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FoA 410: The Farm to Fashion Supply Chain With Paul Ensor of Hemprino

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Manage episode 411796516 series 2394879
Innhold levert av Tim Hammerich. Alt podcastinnhold, inkludert episoder, grafikk og podcastbeskrivelser, lastes opp og leveres direkte av Tim Hammerich eller deres podcastplattformpartner. Hvis du tror at noen bruker det opphavsrettsbeskyttede verket ditt uten din tillatelse, kan du følge prosessen skissert her https://no.player.fm/legal.

Headstorm: https://headstorm.com/

AGPILOT: https://headstorm.com/agpilot/

Hemprino: https://www.hemprino.co.nz/

Prime Future Newsletter: https://primefuture.substack.com/

We’ve all heard the stats about how little of what consumers pay makes it back to the farmer or rancher. Some producers, like New Zealand sheep farmer Paul Ensor, are seizing the opportunity to capture more of that value.

"A lot of farmers don't know where their produce goes once it leaves the farm gate, but we're very well connected and we know what standards they require for us to grow the wool under. And so it's all about adding value and the best way to do that is be better connected to our end customer, farm to fashion."

Paul is capitalizing on this farm to fashion opportunity in a number of ways, including his own natural fiber brand called Hemprino, which is a blend of 80% fine merino wool and 20% hemp.

"There's a lot of wool blended with synthetic fibers to give it various attributes, whether to make the yarn stronger or more durable or give it some stretch. So we thought, well, why can't we do that with another natural fiber?"

Hemprino has been successful and Paul says he’s having a lot of fun, but running a consumer focused business on top of a farming operation, is not an easy challenge to take on.

"The supply chain is very challenging. So like when the wool leaves the farm, it's almost at times up to 18 months before we can have a garment to sell. So just all that managing that time from leaving the farm gate to hitting the store, if you like, has been quite challenging."

Paul Ensor of Hemprino talks to guest host Janette Barnard on today’s Future of Agriculture podcast.

  continue reading

397 episoder

Artwork
iconDel
 
Manage episode 411796516 series 2394879
Innhold levert av Tim Hammerich. Alt podcastinnhold, inkludert episoder, grafikk og podcastbeskrivelser, lastes opp og leveres direkte av Tim Hammerich eller deres podcastplattformpartner. Hvis du tror at noen bruker det opphavsrettsbeskyttede verket ditt uten din tillatelse, kan du følge prosessen skissert her https://no.player.fm/legal.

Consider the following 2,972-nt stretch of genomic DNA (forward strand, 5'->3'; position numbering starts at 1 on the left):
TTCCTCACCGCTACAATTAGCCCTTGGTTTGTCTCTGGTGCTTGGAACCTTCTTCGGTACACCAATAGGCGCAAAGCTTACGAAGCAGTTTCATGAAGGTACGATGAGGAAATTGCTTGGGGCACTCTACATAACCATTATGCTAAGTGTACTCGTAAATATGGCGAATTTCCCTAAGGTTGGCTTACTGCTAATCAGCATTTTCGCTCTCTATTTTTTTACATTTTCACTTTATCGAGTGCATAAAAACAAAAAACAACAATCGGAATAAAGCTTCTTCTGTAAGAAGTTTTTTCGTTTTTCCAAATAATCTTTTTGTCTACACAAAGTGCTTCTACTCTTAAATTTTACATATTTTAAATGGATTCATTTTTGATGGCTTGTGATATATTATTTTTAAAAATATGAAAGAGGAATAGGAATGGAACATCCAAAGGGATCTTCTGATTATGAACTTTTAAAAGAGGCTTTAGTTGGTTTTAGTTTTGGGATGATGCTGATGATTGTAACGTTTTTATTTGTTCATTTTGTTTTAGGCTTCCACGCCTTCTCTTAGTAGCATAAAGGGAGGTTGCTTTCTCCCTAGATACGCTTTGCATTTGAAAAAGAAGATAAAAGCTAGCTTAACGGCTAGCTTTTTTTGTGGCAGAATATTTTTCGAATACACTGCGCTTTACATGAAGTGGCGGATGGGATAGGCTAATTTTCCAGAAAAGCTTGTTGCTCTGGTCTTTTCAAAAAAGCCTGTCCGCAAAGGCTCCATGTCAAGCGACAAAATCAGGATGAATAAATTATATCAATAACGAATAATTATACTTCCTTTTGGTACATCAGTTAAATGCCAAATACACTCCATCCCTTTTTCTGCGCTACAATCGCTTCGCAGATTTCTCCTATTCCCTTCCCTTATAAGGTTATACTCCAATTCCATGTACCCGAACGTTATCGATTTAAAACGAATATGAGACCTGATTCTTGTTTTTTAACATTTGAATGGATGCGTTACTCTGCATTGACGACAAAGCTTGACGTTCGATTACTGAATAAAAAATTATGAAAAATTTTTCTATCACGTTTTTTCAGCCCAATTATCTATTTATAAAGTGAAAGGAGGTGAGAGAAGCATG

Headstorm: https://headstorm.com/

AGPILOT: https://headstorm.com/agpilot/

Hemprino: https://www.hemprino.co.nz/

Prime Future Newsletter: https://primefuture.substack.com/

We’ve all heard the stats about how little of what consumers pay makes it back to the farmer or rancher. Some producers, like New Zealand sheep farmer Paul Ensor, are seizing the opportunity to capture more of that value.

"A lot of farmers don't know where their produce goes once it leaves the farm gate, but we're very well connected and we know what standards they require for us to grow the wool under. And so it's all about adding value and the best way to do that is be better connected to our end customer, farm to fashion."

Paul is capitalizing on this farm to fashion opportunity in a number of ways, including his own natural fiber brand called Hemprino, which is a blend of 80% fine merino wool and 20% hemp.

"There's a lot of wool blended with synthetic fibers to give it various attributes, whether to make the yarn stronger or more durable or give it some stretch. So we thought, well, why can't we do that with another natural fiber?"

Hemprino has been successful and Paul says he’s having a lot of fun, but running a consumer focused business on top of a farming operation, is not an easy challenge to take on.

"The supply chain is very challenging. So like when the wool leaves the farm, it's almost at times up to 18 months before we can have a garment to sell. So just all that managing that time from leaving the farm gate to hitting the store, if you like, has been quite challenging."

Paul Ensor of Hemprino talks to guest host Janette Barnard on today’s Future of Agriculture podcast.

  continue reading

397 episoder

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